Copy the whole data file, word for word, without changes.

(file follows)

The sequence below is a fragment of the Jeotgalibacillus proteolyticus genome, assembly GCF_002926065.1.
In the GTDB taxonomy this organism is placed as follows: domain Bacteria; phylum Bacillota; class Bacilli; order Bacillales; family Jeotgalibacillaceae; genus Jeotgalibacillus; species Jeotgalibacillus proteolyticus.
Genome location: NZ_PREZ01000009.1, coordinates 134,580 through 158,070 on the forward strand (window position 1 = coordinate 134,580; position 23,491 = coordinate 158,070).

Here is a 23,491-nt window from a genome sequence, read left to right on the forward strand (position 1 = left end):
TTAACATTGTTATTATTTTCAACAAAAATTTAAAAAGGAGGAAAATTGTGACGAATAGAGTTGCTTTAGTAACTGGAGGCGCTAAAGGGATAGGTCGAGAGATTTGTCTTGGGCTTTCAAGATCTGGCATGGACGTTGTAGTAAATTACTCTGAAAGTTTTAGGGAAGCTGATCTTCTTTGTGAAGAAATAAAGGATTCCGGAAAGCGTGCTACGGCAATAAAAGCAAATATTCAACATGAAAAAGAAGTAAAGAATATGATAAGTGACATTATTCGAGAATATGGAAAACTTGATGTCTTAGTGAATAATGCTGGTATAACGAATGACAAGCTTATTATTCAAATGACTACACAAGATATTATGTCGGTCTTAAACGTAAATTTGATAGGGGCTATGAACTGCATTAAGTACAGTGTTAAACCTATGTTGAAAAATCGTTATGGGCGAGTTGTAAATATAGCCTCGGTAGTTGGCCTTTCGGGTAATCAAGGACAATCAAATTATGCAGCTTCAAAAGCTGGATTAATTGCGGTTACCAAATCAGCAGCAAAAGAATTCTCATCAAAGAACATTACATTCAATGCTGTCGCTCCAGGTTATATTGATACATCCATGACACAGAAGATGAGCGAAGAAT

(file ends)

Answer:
The sequence below is a fragment of the Jeotgalibacillus proteolyticus genome, assembly GCF_002926065.1.
In the GTDB taxonomy this organism is placed as follows: domain Bacteria; phylum Bacillota; class Bacilli; order Bacillales; family Jeotgalibacillaceae; genus Jeotgalibacillus; species Jeotgalibacillus proteolyticus.
Genome location: NZ_PREZ01000009.1, coordinates 134,580 through 158,070 on the forward strand (window position 1 = coordinate 134,580; position 23,491 = coordinate 158,070).

Here is a 23,491-nt window from a genome sequence, read left to right on the forward strand (position 1 = left end):
TTAACATTGTTATTATTTTCAACAAAAATTTAAAAAGGAGGAAAATTGTGACGAATAGAGTTGCTTTAGTAACTGGAGGCGCTAAAGGGATAGGTCGAGAGATTTGTCTTGGGCTTTCAAGATCTGGCATGGACGTTGTAGTAAATTACTCTGAAAGTTTTAGGGAAGCTGATCTTCTTTGTGAAGAAATAAAGGATTCCGGAAAGCGTGCTACGGCAATAAAAGCAAATATTCAACATGAAAAAGAAGTAAAGAATATGATAAGTGACATTATTCGAGAATATGGAAAACTTGATGTCTTAGTGAATAATGCTGGTATAACGAATGACAAGCTTATTATTCAAATGACTACACAAGATATTATGTCGGTCTTAAACGTAAATTTGATAGGGGCTATGAACTGCATTAAGTACAGTGTTAAACCTATGTTGAAAAATCGTTATGGGCGAGTTGTAAATATAGCCTCGGTAGTTGGCCTTTCGGGTAATCAAGGACAATCAAATTATGCAGCTTCAAAAGCTGGATTAATTGCGGTTACCAAATCAGCAGCAAAAGAATTCTCATCAAAGAACATTACATTCAATGCTGTCGCTCCAGGTTATATTGATACATCCATGACACAGAAGATGAGCGAAGAAT